- If your water heater replacement is located in a location where leaking might cause damage to the floor or other elements of the home, lay a pan of an appropriate size beneath it (metal for gas water heaters). a drain tube that connects to a home drain or another suitable site must be installed in the pan (outdoors where permitted). If a leak might cause damage to the flooring, the discharge tube for the temperature and pressure relief valves must also connect to a drain. If routing is a problem, consult with your local plumbing inspector about possible solutions. Special straps should be used to secure your water heater to the wall if you reside in an earthquake-prone location (Fig. A
- Available at plumbing stores and home centers). If they are necessary, your plumbing inspector will inform you of this. Ensure that the new water temperature setting does not exceed 120 degrees Fahrenheit to avoid scorching
To avoid modifying the length of your water, gas, and electrical lines, take note of the height of your existing water heater and get a new one that is the same height; A common problem with vintage water heaters is that the drain valve (Photo 2) becomes stuck. Make sure to remain patient if the water is draining slowly. WARNING: The temperature is really high. RECOMMENDATION:Turn off your water heater two hours before you need it so that the water can cool. Water heaters are around 150 lbs. in weight, on average.
- To remove the old one, garbage agencies normally charge around $25.
- Verify that the water supply pipes are the correct size (the majority will be 3/4 in., as shown in our photographs) and that the appropriate fittings are purchased.
- This safety mechanism, which controls tank pressure and prevents it from bursting, is located at the bottom of the tank (Photo 4).
- The discharge pipe must be kept clear of impediments in order for the valve to function correctly (Fig.
- plastic-lined nipples (about $2 each; Photo 5 and Fig.
- rusting is slowed by this.
- (Photo 6).
Alternatively, you may slide them on and align the copper tubing, then slide them back and center them over the junction; however, the new inlets and outlets on the tank do not always match up with the old supply lines.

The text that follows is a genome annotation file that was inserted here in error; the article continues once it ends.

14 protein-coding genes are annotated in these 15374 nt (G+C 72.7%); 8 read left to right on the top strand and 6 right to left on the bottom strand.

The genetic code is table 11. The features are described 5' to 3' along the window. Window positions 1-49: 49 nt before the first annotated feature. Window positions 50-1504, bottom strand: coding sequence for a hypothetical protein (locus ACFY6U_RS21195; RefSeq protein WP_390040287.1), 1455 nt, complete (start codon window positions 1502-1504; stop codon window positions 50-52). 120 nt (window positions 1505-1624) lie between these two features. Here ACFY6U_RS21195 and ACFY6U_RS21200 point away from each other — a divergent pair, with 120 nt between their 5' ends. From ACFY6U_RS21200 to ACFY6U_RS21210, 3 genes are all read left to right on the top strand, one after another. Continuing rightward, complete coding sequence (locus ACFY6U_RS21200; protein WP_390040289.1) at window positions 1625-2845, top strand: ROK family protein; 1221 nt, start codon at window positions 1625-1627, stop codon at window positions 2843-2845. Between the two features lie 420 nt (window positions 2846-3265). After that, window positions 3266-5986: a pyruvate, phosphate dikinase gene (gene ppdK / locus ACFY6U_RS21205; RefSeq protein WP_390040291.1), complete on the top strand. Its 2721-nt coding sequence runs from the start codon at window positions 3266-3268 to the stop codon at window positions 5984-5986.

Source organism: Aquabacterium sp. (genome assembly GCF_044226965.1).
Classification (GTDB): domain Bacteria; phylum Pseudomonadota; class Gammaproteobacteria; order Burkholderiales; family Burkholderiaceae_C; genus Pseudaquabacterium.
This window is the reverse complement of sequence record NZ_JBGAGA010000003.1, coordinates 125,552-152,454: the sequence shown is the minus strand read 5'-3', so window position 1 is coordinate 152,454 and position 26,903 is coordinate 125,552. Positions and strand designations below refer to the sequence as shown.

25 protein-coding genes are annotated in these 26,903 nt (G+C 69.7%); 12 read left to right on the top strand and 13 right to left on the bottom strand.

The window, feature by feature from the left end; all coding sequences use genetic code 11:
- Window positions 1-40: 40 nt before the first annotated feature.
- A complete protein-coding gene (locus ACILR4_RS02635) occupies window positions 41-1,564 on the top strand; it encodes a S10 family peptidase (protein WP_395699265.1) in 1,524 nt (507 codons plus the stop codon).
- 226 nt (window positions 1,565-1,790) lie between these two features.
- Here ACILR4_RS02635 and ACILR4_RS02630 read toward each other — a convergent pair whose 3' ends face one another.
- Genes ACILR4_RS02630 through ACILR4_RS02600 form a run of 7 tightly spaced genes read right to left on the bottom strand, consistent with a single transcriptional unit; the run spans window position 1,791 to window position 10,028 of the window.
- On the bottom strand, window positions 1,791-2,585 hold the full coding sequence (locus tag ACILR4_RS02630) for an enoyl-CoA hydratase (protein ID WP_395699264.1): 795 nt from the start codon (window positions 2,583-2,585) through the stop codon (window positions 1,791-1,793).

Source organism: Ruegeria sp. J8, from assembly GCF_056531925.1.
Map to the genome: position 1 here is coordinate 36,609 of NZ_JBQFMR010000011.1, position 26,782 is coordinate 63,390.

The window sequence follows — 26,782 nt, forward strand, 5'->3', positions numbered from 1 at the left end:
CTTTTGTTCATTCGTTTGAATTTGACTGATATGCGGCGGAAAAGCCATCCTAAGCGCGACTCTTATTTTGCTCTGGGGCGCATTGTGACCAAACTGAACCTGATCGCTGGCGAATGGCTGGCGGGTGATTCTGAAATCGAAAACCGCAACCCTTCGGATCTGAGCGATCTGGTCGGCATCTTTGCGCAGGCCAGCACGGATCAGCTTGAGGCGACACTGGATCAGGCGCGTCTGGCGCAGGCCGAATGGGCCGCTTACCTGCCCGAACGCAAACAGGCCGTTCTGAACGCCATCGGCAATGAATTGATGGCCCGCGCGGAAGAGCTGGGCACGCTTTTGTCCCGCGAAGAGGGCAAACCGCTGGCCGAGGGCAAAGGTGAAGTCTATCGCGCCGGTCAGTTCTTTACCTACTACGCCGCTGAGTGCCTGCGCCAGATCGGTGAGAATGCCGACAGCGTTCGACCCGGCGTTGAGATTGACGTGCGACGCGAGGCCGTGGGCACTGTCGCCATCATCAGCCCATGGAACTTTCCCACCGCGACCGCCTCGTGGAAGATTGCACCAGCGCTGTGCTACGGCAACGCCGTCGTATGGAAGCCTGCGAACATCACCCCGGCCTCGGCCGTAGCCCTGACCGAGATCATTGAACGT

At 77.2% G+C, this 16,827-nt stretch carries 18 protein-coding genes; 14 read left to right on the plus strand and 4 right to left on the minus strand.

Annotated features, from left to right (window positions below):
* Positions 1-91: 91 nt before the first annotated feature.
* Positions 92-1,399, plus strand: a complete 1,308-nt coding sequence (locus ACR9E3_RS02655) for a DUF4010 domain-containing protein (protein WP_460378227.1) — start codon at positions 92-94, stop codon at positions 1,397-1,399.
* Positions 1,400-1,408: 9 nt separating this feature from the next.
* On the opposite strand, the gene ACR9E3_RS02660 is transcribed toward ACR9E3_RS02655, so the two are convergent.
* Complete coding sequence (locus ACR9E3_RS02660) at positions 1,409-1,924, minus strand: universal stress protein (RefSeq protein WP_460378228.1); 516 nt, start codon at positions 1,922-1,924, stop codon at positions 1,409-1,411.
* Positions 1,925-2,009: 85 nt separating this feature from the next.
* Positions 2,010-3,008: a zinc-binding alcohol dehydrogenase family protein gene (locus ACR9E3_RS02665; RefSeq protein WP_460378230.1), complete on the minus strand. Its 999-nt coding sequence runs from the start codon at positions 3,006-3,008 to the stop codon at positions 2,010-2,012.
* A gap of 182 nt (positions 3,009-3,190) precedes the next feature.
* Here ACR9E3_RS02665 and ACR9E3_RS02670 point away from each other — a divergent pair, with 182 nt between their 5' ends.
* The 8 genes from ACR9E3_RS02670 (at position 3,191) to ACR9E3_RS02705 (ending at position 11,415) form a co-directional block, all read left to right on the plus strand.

While you’re at it, you should also replace the old cutoff valve with a new ball valve.
The sizes of the vents are determined by the amount of heat produced by the water heating system.
If you’re not sure if your chimney has a liner, consult with a plumbing inspector; connect gas lines using solid steel pipe (Photo 8) or soft copper pipe with flare fittings (Photo 9).
Similarly, solid copper water supply lines are preferred over flexible copper water supply lines.
a drain tube that connects to a home drain or another appropriate place must be included with the pan (outdoors where permitted).
It is advisable to consult with your local plumbing inspector if routing is a challenge; Special straps should be used to secure your water heater to the wall if you reside in an earthquake-prone area (Fig.
If they are necessary, your plumbing inspector will inform you.
How to Install an Electric Water Heater
Measure the height of your existing water heater and get a new one that is the same height so that you don’t have to adjust the length of the water, gas, or electrical lines; The drain valve (Photo 2) on older water heaters is prone to becoming clogged. Be patient if the water drains slowly. WARNING: It’s boiling hot here! TIP: Turn off your water heater two hours before you need it to enable the water to cool. Water heaters are around 150 pounds in weight. When you’re moving the old one out and wheeling the new one in, you’ll need a strong assistant or a dolly.
- Check the sizes of the water supply pipes (the majority will be 3/4 in., as shown in our photographs) and purchase the fittings that are the correct size.
- This safety feature restricts the pressure in the tank and prevents it from exploding (Photo 4).
- The discharge pipe must be kept clear of impediments in order for the valve to function correctly (Fig.
- Use 3/4-in.
- A) to unite various metals, often copper tubing to a steel tank, in areas where the water is highly mineralized or where it is needed by municipal laws.
- In order to avoid heating the tank itself during soldering, solder the copper fittings before screwing them to the tank (Photo 5); use “slip” couplings to connect the old and new water lines (Photo 6).
- You may slip them on, align the copper tubing, then slide them back and center them over the joint; however, the new inlets and outlets on the tank do not always match up with the old supply lines.
- While you’re at it, swap out the old shutdown valve for a new ball valve (Photo 6).